Auckland Council

Guest Post – Phil Hayward on Auckland and the RMA reforms

by Phil Hayward

The Auckland Unitary Plan Submission process is underway and we should soon know whether it is a charade with outcomes pre-determined and impervious to evidence. The usual suspects are also claiming once again to be able to “debunk” the latest Demographia Report on housing affordability, and even the government is embarrassed over the dismal ineffectiveness of its trumpeted “Housing Accords”.

My previous essays on this forum could usefully be read or re-read now by anyone interested in this subject.

The prevalent mythology is that Auckland already sprawls too much at low density, already has built too many roads (and that is why it is congested), is letting the floodgates re-open too much towards more new sprawl and not enough new intensification (60% of growth to be via intensification is the plan), the ramp-up in building now is major, and intensification will provide for affordability.

In fact, Auckland is around 3 times as dense as Boston, Atlanta, Indianapolis, Nashville and dozens of other US cities; is the second densest city in the Anglo New World after Toronto (pop. 6 million); is one of the densest first world urban areas of only 1 million people; is close to Amsterdam’s density and is denser than Lyon, Marseille, the Ruhr Valley and many urban areas in France and Germany, especially those with around 1 million people or less.

We have never actually had US style low density sprawl; very little of our suburban development was ever even ¼ acre sections. That always was a “dream” for most, and now nearly every such section has already had townhouses built on what was the backyard. In the USA, suburbs are common with minimum lot size mandates of 1 acre to 4 acres.  

Michael Bassett and Luke Malpass (NZ Initiative) “Priced Out: How NZ Lost its Housing Affordability” (2012) show that NZ and Auckland were during the period from the 1960’s to the 1980’s, building as many as twice as many new dwellings as now. Most of that was greenfields suburban development, albeit at considerably higher density than US-style sprawl. We now have congestion problems because there was inadequate planning of road capacity, not because we did the roads we did.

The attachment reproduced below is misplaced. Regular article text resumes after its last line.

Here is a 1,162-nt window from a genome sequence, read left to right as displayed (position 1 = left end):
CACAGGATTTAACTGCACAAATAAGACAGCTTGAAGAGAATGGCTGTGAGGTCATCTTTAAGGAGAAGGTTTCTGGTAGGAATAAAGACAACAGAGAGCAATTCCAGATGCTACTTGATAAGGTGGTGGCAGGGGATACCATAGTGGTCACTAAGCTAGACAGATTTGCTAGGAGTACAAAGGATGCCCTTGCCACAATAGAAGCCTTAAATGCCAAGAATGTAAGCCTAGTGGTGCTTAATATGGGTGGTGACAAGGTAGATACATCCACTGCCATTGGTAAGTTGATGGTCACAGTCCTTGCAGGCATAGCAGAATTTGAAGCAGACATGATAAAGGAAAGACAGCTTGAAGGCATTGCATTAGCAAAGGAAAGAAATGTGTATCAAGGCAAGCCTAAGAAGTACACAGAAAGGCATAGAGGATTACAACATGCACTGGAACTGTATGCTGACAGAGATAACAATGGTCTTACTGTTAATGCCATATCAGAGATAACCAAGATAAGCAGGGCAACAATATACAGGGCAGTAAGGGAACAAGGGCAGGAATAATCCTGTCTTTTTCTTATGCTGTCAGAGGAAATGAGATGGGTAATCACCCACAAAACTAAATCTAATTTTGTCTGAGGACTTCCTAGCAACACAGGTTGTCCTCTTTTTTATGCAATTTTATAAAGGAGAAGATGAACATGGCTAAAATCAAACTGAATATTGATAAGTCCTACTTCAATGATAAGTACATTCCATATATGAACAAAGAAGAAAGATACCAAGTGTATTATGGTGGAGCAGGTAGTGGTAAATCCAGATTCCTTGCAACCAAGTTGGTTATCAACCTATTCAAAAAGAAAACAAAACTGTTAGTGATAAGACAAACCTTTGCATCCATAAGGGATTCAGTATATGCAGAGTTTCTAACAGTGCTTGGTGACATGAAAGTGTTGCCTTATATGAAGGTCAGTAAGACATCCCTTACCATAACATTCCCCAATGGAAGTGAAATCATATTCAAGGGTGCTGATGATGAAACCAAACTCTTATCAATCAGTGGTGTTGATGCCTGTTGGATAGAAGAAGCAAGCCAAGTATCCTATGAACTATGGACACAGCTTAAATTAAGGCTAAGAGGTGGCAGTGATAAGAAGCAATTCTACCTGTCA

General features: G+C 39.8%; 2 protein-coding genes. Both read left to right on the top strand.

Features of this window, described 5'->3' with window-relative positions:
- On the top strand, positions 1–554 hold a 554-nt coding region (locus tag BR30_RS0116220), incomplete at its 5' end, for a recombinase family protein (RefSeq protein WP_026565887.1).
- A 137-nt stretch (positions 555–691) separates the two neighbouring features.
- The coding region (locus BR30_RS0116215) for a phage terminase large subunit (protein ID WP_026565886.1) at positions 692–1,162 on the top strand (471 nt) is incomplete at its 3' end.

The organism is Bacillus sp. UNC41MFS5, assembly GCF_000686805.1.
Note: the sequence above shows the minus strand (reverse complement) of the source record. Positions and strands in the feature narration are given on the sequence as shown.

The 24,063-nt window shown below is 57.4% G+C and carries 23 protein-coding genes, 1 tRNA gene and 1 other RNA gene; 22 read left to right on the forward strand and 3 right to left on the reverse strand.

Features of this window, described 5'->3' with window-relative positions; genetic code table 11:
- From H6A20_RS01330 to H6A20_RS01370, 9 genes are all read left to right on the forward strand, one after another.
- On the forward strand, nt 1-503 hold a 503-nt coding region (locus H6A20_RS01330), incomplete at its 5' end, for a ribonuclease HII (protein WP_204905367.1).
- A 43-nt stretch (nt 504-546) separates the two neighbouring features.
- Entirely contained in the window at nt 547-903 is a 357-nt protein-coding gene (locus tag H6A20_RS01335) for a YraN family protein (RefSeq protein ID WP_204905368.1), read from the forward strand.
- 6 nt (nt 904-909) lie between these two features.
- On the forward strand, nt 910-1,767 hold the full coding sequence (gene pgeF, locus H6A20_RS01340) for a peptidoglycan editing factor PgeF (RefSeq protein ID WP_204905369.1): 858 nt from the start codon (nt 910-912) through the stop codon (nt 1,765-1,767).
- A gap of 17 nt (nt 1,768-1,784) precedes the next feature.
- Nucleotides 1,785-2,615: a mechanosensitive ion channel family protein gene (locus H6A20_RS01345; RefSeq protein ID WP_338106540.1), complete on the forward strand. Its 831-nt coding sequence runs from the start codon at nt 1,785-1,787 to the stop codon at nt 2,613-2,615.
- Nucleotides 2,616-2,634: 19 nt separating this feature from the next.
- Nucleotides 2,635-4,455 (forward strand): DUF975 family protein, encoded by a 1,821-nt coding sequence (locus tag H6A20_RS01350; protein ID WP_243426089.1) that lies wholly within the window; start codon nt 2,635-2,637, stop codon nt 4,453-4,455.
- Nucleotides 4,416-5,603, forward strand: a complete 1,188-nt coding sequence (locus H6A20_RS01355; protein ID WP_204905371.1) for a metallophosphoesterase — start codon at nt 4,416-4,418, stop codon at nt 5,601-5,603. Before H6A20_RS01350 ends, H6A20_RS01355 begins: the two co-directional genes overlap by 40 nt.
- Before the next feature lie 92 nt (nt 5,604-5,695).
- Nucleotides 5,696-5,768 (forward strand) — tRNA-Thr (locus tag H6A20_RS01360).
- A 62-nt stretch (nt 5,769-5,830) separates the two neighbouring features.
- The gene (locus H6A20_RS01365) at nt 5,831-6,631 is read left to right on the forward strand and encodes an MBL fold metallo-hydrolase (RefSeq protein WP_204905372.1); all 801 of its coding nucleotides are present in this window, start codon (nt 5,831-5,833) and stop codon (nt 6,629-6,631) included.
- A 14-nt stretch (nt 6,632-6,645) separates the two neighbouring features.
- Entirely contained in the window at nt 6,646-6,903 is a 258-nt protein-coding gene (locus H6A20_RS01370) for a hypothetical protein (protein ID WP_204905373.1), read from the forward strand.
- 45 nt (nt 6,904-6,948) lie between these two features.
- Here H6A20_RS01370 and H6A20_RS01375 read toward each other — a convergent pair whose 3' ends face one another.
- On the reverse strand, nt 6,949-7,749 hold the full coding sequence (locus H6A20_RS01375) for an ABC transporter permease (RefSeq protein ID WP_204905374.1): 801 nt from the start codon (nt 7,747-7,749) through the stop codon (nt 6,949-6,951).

I have estimated from TomTom Traffic index data and Google Earth imagery, that Auckland has 1/3 the highway lane miles and 1/5 the arterial lane miles of Indianapolis, which has a similar population. Indianapolis in the TomTom Traffic Index, scores a congestion delay of 15 minutes per 1 hour of driving at peak (other comparable US cities are similar) versus Auckland’s 45 minutes. Of course its house price median multiple happens to be stable at around 3 as well, in spite of being truly low density, unlike Auckland.   Read more »

Len can’t control rates, has broken his promises, time for him to go

When spending gets out of control its symptomatic of bigger deeper problems and there are surely serious problems with Auckland Council that need to be addressed.

The Council is like a crack addict and is unable to see where it is going wrong. Spending is completely out of control and massive rates increases loom. 5.5% this year will almost certainly blow out to 7 or 8% because the Council has a habit of instigating projects that don’t keep to budgets. Like the ballooning computer IT spend up that’s now $100m over budget.

Household rates could rise by 7.6 per cent this year if the city adopts a motorway toll of $2 or a regional fuel tax to tackle the city’s transport challenges.

The Auckland Council today releases a draft 10-year budget for public consultation, which includes some difficult choices on the costs and services of the Super City.

Among the options are paying less for transport and getting less, or a scheme involving a motorway toll or a fuel tax to raise $300 million a year to fill a $12 billion transport funding gap over 30 years.

The council is considering a targeted rate this year until revenue from tolls, a fuel tax or higher rates is in place by about 2018.

In the meantime, about $1.7 billion of $3.4 billion of additional transport projects over the next 10 years will be funded by debt.

Council finance officer Matthew Walker said the targeted rate would collect $30 million this year, the equivalent of a 2 per cent rise in rates, to fund the revenue shortfall.

This would raise the overall rates increase from 3.5 per cent to 5.5 per cent.